This post started out as a simple post about the annoying blister bugs we have around our home in northern Ghana. On many occasions they have caused horrible blisters on Heidi and myself and I wanted to learn more about them. I got lost for hours following rabbit trails as I research the subject and it just continued to get more and more interesting. Nothing is ever as simple as it seems. And I kind of love that.
Northern Ghana’s Green Blister Beetle
My first step is always to find out what the locals call it. No one I talked to was familiar with the phrase “blister bug.” This particular bug – actually a “green blister beetle” – is known locally as abdulatanka. That’s not a word in an indigenous Ghanaian language but Pidgin English for “Abdullah’s Tanker” – a reference to a Muslim guy driving a fuel tanker. Why? Because the green blister beetle leaks a toxic fluid and has a tanker-shaped back side. Plus the stereotypical big-rig driver in Ghana is a Muslim man with an Arabic name.
There’s a whole scientific family of blister beetles name Meloidae with around 3000 species. One genus in that family is Lytta and the offending blister bug in our encounters seems to fall in that group. Read More
In the past several months, I have operated on three six-month old babies for intussusception. Intussusception occurs when the bowel telescopes into itself and cannot exit back out again. Once the bowel is stuck, it begins to swell, the blood supply to that portion of the intestines becomes compromised and it can lead to strangulation of the bowel.
In infants, this disease process often occurs when the lymph nodes become inflamed around the junction between the small and large intestines. The infant has episodic abdominal pain, bloody-mucoid stool, and sometimes an elongated mass can be felt through the abdominal wall. The ultrasound finding is called a “target sign” due to the multiple layers of intestines and the edema in the bowel walls.
Sometimes, if intussusception is caught early enough, a pressurized enema (given by interventional radiologists) is all that is needed to reduce the bowel back out. Here, we don’t have that specialty, therefore, surgery is the only option for treatment. Sometimes, it only requires a little manual pressure to push the bowel out, but more often than not, a resection of the affected bowel is required.Read More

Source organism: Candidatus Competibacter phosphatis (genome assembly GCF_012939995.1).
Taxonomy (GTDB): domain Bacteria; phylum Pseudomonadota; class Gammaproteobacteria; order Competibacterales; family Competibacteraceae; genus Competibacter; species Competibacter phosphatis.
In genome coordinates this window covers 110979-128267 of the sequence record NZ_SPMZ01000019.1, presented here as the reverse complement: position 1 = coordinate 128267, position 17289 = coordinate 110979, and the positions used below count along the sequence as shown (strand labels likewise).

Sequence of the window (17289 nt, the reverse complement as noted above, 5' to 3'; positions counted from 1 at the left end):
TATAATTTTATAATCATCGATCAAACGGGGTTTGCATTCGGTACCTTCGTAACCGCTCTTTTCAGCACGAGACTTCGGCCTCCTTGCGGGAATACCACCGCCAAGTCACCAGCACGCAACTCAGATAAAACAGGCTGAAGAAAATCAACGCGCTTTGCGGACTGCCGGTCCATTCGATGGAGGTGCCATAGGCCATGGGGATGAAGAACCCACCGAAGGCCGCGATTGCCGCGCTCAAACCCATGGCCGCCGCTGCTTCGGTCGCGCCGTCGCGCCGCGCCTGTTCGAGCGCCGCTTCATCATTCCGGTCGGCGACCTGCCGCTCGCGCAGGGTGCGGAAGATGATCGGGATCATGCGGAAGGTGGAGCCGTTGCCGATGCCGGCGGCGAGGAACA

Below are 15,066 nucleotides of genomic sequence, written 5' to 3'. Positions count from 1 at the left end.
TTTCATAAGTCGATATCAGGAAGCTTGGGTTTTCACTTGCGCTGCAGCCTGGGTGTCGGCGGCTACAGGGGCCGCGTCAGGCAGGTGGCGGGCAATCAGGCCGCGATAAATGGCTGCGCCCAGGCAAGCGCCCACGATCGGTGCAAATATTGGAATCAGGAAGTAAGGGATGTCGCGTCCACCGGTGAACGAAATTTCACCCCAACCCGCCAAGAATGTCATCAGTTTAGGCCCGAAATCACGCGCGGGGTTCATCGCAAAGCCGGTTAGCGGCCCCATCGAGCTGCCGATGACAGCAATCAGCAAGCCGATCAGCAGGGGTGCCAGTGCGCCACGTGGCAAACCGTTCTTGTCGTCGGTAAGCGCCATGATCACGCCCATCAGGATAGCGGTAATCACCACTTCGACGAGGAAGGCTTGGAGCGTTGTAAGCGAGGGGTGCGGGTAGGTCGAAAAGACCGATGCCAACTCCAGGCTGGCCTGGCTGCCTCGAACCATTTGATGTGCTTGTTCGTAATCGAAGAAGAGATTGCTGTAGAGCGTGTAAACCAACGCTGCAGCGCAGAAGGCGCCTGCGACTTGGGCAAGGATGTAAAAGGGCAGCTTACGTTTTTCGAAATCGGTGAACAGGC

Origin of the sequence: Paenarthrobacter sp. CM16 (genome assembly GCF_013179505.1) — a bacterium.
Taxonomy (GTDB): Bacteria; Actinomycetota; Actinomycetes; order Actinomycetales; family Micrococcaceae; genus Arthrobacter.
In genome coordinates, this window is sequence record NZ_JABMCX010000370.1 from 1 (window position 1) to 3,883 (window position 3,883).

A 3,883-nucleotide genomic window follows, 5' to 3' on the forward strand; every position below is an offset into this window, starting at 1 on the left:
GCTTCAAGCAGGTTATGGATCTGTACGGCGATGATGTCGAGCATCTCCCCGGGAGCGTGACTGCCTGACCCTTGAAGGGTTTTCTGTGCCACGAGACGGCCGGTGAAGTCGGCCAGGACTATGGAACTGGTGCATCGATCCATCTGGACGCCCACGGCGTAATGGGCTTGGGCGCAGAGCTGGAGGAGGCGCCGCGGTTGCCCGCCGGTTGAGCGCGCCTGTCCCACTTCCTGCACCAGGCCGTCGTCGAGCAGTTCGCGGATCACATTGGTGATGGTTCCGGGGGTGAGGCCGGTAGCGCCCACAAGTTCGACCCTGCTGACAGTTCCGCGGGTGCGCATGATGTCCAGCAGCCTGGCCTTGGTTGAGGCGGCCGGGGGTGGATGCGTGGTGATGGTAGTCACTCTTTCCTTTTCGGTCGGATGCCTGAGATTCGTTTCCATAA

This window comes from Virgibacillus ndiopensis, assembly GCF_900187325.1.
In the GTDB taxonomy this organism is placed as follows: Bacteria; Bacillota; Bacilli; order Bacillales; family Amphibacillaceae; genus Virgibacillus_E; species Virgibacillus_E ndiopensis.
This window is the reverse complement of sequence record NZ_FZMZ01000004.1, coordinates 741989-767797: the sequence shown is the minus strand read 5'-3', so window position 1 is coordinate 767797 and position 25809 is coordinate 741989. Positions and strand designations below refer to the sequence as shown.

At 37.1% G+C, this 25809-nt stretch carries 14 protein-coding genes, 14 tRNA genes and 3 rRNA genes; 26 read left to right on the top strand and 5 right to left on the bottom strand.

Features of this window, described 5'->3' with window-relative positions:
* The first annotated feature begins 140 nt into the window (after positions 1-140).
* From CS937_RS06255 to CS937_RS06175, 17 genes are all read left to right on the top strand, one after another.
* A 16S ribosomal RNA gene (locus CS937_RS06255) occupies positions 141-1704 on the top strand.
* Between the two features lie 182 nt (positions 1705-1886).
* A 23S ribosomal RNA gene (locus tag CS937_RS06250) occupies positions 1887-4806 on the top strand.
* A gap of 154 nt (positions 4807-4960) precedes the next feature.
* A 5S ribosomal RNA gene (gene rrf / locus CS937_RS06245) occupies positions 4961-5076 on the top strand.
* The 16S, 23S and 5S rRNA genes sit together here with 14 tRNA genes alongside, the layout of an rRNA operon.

After several months of noticing that her abdomen was increasing in size – looking like she was pregnant but knowing she was not – my 16 year-old patient finally presented to the hospital with abdominal pain. She was admitted by the medical assistant with the presumed diagnosis of a typhoid induced ileal perforation. One look at her abdomen and I knew that it was a more chronic problem that was causing her pain. Instead of a generalized distention and tenderness of the abdomen which comes from having intestinal contents pouring into one’s abdominal cavity, she looked more like she was 6 months pregnant. On examination of the abdomen, I could feel a large mass that moved when I pushed it and then bounced back into position. The mass was tender. Otherwise the patient appeared healthy. We did an ultrasound to confirm our suspicion and found a large mass with both solid and cystic components. We explained her condition to her and asked for her and her family’s consent to take her to surgery.Read More
We often forget that the fancy medical terms we use in English usually have their roots in Latin and Greek and are actually just simple descriptors. Epilepsy is a classic example coming from the Greek epilēpsia, which is comprised of epi ‘upon’ + lambanein ‘take hold of’.
Mampruli also does that with several sicknesses. For example, stomach issues are described as pukpeeŋŋu – literally, “hard stomach” – and malaria is called dunsidooru or “mosquito sickness.”
There are also several diseases that are simply named after creatures believed to either cause the illness or that reflect the disease’s symptoms. In traditional African medicine, the preventative and/or curative measures can also be influenced by the animal namesake of the sickness. Read More
When plastic surgeon Dr. Taylor comes to BMC as a Samaritan’s Purse medical volunteer, he is always met with interesting cases and puzzles to solve. This young girl was born with syndactyly of both hands. Sometimes, syndactyly only affects two fingers or toes that are fused together. This little one, however, had fusion of all the fingers. Dr. Taylor was able to separate the thumb from the rest of the fingers on both hands.
The wounds were healed nicely and the patient was finally able to grasp things in a claw like fashion with an opposable thumb. That simple ability will make a huge difference in this young girl’s life. She can now pick things up with each hand and will even be able to learn to write.